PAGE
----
Law and War in the 20th Century
• Amidst continuous global conflict, what is a war, and what is a “wartime”?
• How is national security conceptualized, and how does security affect rights?
• How has war affected the American state, including territorial expansion and the growth of government?
We will take up these and other questions in the course of rethinking Supreme Court cases (e.g. Korematsu v. United States and In re Quirin) and other legal developments affected by war, such as free speech and equality rights. Readings will consist of cases and other legal sources, primary historical sources, and secondary works in history. The following books are required:
• Louis Fisher, Presidential War Power (University Press of Kansas, 2nd revised edition, 2004).
• Jack Goldsmith, The Terror Presidency: Law and Judgment Inside the Bush Administration (New York: Norton, 2007).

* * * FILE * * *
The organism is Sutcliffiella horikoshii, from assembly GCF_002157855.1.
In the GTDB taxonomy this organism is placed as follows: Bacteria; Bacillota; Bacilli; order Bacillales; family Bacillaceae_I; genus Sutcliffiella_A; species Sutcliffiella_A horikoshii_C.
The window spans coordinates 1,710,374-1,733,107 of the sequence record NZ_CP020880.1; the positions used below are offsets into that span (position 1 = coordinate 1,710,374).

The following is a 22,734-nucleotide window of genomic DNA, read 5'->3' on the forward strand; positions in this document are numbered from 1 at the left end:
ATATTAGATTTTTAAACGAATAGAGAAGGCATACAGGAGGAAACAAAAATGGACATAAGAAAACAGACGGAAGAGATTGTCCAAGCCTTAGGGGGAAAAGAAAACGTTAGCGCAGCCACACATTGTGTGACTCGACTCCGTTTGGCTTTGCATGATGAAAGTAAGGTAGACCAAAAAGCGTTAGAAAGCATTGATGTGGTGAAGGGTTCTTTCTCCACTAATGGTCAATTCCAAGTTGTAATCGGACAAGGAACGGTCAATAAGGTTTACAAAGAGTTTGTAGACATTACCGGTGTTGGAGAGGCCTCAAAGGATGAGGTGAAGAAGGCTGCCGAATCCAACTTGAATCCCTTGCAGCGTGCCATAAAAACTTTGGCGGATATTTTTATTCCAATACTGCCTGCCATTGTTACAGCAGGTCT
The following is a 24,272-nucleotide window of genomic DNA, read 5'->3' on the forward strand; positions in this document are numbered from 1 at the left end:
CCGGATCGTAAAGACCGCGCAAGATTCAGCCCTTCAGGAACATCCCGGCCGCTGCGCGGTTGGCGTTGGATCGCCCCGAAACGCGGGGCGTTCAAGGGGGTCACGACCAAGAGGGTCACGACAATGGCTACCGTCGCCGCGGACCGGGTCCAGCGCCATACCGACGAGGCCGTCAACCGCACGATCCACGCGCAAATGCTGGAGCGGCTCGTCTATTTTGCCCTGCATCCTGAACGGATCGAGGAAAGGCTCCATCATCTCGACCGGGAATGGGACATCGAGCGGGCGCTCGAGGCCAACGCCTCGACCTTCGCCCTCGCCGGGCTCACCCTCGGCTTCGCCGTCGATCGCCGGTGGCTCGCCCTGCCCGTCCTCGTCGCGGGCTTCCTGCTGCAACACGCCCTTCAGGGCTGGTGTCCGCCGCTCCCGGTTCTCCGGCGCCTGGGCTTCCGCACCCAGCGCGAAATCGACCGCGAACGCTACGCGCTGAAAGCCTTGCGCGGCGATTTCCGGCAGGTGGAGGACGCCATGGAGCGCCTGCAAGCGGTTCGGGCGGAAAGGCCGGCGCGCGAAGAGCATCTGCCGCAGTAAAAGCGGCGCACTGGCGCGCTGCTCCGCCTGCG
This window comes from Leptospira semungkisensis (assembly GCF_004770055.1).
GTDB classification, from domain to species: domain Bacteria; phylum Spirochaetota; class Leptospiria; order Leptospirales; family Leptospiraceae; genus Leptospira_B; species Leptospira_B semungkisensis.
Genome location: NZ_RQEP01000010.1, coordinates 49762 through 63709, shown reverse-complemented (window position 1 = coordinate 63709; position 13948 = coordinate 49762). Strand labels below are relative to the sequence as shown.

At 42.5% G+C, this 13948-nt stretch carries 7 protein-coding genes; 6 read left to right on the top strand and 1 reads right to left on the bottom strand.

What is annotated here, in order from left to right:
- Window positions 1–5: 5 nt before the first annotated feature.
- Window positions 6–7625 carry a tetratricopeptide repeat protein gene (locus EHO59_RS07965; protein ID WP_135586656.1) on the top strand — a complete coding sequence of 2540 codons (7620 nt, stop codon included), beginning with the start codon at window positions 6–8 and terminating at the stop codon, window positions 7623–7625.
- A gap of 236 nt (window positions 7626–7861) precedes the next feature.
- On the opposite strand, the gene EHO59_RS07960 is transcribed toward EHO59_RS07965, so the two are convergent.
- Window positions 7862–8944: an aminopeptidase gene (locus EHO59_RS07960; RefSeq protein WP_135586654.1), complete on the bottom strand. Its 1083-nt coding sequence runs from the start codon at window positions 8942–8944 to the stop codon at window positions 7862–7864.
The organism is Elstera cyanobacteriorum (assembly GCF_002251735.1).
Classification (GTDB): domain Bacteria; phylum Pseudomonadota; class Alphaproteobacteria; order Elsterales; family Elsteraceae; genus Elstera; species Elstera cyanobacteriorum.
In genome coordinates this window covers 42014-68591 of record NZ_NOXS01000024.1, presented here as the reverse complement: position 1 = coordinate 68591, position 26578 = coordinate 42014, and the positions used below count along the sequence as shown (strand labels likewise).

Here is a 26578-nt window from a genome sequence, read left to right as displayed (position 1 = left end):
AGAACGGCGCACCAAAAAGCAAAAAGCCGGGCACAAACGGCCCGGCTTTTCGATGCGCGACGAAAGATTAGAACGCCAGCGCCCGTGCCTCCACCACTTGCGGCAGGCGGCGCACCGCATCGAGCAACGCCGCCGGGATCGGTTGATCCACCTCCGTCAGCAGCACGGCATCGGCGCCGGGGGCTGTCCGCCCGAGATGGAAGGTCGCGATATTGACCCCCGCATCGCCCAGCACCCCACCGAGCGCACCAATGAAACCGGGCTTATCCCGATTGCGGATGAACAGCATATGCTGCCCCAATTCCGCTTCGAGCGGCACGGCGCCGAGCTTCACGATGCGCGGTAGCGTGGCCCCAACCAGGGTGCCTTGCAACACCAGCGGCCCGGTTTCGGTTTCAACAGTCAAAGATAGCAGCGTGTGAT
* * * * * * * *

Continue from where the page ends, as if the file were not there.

The class will principally involve critical reading and discussion of course materials. Students are required to write four reaction papers about course readings.
Students will write a paper of at least 20 pages, due at the end of the semester. In addition there will be two related assignments: a 2 page paper topic essay and a first draft. One class session will be devoted to discussion of student papers.
Please note that course organization and content may vary substantially from semester to semester and descriptions are not necessarily professor specific. Please contact the instructor directly if you have particular course-related questions.